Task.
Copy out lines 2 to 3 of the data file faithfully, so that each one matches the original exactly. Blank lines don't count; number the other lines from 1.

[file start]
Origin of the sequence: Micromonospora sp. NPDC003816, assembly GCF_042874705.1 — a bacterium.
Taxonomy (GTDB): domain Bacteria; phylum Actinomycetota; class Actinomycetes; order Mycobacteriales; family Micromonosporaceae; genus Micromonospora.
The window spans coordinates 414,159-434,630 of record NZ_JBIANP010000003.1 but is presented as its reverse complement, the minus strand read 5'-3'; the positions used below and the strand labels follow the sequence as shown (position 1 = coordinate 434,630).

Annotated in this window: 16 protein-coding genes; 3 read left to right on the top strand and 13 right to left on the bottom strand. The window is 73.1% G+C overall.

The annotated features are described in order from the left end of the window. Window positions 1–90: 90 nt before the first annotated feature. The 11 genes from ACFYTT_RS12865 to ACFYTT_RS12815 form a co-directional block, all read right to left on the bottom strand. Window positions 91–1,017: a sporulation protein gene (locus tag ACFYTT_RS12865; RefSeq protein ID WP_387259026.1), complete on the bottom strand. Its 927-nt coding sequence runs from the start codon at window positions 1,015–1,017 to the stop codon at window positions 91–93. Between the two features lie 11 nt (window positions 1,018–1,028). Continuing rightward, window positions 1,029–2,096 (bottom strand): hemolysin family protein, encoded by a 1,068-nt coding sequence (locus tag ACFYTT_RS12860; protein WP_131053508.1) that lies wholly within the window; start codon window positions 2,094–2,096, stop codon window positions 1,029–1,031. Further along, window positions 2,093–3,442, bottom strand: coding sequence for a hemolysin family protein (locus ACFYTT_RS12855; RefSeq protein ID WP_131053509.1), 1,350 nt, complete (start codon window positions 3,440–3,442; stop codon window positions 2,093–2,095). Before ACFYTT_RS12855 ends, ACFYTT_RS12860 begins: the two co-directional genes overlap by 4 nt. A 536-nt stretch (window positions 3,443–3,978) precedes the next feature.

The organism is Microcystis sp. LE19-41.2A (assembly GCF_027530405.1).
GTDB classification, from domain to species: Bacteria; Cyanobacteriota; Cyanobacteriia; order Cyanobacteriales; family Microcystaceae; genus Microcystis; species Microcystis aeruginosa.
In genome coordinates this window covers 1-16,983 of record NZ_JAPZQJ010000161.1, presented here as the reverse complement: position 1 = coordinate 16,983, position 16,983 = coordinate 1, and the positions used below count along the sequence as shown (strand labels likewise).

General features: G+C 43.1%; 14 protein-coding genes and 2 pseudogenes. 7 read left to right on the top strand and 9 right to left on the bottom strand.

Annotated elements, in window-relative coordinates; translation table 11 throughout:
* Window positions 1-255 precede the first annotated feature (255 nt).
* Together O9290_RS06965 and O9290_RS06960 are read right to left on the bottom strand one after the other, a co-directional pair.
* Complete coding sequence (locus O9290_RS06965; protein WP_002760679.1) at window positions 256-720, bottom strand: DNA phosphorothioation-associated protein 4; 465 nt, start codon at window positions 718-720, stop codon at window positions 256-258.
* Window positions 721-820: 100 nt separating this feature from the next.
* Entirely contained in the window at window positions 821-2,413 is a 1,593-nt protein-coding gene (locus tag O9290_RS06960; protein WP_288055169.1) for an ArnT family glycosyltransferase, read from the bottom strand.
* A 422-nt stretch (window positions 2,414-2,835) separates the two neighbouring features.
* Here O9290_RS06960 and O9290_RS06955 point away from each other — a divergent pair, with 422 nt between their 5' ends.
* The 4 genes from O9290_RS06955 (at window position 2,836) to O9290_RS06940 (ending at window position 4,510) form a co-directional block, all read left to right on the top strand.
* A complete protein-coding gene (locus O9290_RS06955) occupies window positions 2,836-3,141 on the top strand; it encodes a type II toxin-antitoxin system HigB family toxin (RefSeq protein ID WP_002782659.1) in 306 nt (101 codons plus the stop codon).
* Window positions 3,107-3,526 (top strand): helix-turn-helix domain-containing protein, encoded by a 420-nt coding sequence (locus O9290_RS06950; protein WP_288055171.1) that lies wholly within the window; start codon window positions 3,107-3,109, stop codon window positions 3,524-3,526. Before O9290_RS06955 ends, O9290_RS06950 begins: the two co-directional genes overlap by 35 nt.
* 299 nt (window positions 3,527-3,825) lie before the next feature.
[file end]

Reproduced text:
Taxonomy (GTDB): domain Bacteria; phylum Actinomycetota; class Actinomycetes; order Mycobacteriales; family Micromonosporaceae; genus Micromonospora.
The window spans coordinates 414,159-434,630 of record NZ_JBIANP010000003.1 but is presented as its reverse complement, the minus strand read 5'-3'; the positions used below and the strand labels follow the sequence as shown (position 1 = coordinate 434,630).